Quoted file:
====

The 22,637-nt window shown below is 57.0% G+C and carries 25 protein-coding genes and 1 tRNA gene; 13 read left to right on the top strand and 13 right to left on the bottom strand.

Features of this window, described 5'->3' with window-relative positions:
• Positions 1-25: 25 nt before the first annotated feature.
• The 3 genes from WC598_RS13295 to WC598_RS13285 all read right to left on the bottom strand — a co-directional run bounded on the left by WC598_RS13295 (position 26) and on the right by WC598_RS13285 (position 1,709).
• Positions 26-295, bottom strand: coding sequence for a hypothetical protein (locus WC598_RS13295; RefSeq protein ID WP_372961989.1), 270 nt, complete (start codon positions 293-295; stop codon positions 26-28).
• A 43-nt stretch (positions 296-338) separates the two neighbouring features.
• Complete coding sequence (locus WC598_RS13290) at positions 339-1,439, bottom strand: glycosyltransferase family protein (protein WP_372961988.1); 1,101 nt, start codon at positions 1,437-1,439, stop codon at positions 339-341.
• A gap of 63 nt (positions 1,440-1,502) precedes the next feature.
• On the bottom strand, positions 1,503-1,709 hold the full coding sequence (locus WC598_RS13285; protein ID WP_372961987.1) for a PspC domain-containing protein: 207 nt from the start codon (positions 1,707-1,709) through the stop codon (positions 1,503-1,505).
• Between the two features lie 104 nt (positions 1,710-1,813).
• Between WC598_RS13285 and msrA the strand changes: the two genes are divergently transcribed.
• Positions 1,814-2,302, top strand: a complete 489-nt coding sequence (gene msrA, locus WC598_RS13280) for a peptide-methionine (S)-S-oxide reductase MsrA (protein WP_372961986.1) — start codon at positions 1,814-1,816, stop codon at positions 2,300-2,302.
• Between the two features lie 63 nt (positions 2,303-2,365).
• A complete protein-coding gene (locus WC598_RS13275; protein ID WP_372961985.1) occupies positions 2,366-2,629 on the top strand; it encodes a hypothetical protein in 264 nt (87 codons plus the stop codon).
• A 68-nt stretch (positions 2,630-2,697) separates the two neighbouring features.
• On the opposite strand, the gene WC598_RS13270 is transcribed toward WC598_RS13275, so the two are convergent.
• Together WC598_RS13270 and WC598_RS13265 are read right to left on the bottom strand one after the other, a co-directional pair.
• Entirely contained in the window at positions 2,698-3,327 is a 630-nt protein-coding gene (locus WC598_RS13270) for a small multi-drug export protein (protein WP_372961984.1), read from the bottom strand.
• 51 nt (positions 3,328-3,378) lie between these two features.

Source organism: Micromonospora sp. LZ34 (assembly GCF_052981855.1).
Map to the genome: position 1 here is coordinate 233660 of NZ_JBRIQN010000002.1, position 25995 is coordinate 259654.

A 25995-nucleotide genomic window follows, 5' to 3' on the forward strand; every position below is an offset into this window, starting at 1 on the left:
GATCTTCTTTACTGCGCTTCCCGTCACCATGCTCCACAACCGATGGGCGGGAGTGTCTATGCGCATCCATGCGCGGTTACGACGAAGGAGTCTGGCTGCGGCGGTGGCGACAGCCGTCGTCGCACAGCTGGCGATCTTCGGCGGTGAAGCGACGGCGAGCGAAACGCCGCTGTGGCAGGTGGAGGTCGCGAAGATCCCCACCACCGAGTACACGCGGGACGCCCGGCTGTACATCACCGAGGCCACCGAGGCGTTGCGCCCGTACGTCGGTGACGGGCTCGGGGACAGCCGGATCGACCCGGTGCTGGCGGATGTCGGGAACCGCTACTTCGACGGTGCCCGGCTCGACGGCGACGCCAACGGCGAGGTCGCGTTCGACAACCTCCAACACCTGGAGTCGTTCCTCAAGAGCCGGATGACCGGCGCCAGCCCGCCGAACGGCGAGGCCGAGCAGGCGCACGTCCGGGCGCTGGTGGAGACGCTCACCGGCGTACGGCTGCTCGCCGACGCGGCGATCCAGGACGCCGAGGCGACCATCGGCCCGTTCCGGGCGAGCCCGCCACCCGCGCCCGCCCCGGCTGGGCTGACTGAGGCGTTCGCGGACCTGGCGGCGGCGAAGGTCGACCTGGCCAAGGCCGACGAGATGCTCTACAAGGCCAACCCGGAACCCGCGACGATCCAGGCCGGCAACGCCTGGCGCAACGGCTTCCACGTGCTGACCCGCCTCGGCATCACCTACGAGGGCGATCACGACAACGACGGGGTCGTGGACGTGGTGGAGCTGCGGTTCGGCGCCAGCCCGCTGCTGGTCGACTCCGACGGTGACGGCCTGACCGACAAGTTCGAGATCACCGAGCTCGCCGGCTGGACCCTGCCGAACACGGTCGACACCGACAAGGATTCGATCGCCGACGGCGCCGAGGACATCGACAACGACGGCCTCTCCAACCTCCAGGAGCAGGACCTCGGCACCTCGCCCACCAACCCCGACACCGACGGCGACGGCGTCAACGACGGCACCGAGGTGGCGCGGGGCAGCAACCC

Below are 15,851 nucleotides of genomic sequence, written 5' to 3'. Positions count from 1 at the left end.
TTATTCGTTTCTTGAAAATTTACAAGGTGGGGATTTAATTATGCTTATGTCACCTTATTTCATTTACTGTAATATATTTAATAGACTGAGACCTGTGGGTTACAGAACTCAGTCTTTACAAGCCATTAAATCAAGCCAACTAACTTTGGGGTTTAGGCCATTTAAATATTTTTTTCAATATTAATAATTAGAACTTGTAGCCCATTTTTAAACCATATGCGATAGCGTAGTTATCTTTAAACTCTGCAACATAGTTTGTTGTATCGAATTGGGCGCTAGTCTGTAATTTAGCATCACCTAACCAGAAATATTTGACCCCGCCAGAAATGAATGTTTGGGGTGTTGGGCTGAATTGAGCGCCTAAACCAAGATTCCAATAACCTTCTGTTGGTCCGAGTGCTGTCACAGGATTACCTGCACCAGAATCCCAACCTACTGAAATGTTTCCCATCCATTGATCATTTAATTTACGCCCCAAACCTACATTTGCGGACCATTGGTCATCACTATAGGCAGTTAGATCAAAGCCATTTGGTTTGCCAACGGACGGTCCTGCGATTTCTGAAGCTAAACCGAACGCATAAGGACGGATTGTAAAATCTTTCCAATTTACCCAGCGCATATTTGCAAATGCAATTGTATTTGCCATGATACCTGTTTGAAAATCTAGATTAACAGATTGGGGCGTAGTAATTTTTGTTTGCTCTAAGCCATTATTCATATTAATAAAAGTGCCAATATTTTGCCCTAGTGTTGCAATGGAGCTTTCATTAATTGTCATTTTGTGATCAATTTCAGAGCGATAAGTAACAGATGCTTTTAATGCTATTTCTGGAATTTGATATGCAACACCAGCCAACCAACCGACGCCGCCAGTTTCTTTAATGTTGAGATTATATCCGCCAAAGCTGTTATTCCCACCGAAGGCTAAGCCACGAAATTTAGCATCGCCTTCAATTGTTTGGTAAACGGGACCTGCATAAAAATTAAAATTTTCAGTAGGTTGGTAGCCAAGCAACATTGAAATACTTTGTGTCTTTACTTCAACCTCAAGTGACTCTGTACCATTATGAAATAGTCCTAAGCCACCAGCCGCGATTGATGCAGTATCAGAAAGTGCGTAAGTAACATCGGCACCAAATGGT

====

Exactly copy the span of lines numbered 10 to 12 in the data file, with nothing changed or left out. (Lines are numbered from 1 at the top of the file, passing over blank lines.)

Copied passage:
• Between the two features lie 104 nt (positions 1,710-1,813).
• Between WC598_RS13285 and msrA the strand changes: the two genes are divergently transcribed.
• Positions 1,814-2,302, top strand: a complete 489-nt coding sequence (gene msrA, locus WC598_RS13280) for a peptide-methionine (S)-S-oxide reductase MsrA (protein WP_372961986.1) — start codon at positions 1,814-1,816, stop codon at positions 2,300-2,302.